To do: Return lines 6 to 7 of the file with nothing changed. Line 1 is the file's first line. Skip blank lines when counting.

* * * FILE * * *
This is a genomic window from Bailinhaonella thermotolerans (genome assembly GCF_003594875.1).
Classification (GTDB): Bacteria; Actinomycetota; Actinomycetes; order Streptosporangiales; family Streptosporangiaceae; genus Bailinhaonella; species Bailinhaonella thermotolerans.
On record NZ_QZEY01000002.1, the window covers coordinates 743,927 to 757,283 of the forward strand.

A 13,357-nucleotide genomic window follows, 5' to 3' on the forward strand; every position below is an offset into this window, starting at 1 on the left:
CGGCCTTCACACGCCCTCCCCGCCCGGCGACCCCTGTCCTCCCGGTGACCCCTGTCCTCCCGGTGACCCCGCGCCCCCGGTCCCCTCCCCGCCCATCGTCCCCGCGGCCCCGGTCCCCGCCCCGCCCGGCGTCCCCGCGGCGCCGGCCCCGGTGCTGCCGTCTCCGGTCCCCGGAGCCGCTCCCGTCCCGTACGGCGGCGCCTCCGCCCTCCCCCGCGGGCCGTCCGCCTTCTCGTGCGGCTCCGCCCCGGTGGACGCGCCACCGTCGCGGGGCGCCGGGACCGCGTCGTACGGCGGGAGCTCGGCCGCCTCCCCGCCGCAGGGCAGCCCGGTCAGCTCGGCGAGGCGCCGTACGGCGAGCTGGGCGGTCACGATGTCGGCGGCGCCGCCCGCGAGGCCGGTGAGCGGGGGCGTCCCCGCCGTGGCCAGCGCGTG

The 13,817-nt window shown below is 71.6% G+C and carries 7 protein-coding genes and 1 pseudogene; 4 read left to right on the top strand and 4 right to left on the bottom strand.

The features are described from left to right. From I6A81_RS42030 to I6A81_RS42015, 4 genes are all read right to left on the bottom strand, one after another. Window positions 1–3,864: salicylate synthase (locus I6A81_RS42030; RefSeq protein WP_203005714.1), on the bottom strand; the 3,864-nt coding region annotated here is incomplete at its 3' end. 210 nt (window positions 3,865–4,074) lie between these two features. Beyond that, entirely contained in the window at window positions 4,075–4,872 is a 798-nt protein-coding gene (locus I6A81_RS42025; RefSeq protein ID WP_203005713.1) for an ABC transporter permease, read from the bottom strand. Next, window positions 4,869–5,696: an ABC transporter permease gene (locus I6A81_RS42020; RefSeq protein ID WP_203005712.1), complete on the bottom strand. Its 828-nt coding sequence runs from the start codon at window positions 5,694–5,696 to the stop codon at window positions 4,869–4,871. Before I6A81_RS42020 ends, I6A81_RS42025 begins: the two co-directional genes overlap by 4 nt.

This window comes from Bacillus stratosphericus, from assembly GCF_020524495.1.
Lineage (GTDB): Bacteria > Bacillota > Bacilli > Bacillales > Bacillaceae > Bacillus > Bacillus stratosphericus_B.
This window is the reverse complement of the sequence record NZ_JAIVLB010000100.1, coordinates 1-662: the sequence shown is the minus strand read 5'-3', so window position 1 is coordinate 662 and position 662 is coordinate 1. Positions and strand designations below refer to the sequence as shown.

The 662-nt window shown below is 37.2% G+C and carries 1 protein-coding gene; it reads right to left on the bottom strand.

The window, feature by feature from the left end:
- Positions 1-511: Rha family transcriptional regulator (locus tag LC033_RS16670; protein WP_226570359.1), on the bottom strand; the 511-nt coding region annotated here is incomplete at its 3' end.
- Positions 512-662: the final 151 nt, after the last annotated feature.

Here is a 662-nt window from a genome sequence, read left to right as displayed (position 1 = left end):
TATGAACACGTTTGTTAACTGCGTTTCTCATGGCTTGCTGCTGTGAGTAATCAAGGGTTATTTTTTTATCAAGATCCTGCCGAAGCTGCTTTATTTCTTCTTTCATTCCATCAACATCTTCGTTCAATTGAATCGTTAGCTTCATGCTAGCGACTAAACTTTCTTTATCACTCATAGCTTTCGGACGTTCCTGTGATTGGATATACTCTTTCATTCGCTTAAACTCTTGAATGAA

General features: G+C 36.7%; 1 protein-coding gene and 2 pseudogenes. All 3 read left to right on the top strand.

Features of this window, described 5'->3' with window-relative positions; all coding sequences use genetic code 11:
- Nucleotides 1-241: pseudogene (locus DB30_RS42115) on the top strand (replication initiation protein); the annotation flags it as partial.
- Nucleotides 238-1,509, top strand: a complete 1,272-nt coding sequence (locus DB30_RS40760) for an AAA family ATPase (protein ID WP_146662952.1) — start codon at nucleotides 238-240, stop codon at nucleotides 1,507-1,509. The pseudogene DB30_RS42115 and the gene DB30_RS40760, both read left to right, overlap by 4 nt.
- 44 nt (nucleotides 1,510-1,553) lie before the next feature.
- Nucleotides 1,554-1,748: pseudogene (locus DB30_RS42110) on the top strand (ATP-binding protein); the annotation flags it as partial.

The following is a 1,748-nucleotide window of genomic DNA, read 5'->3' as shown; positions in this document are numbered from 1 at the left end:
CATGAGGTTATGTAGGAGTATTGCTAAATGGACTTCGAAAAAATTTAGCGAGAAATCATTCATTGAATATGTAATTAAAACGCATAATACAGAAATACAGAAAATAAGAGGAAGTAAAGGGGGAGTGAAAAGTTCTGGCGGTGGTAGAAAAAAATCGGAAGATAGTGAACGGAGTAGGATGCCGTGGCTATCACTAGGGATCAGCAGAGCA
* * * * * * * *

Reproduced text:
The 13,817-nt window shown below is 71.6% G+C and carries 7 protein-coding genes and 1 pseudogene; 4 read left to right on the top strand and 4 right to left on the bottom strand.

The features are described from left to right. From I6A81_RS42030 to I6A81_RS42015, 4 genes are all read right to left on the bottom strand, one after another. Window positions 1–3,864: salicylate synthase (locus I6A81_RS42030; RefSeq protein WP_203005714.1), on the bottom strand; the 3,864-nt coding region annotated here is incomplete at its 3' end. 210 nt (window positions 3,865–4,074) lie between these two features. Beyond that, entirely contained in the window at window positions 4,075–4,872 is a 798-nt protein-coding gene (locus I6A81_RS42025; RefSeq protein ID WP_203005713.1) for an ABC transporter permease, read from the bottom strand. Next, window positions 4,869–5,696: an ABC transporter permease gene (locus I6A81_RS42020; RefSeq protein ID WP_203005712.1), complete on the bottom strand. Its 828-nt coding sequence runs from the start codon at window positions 5,694–5,696 to the stop codon at window positions 4,869–4,871. Before I6A81_RS42020 ends, I6A81_RS42025 begins: the two co-directional genes overlap by 4 nt.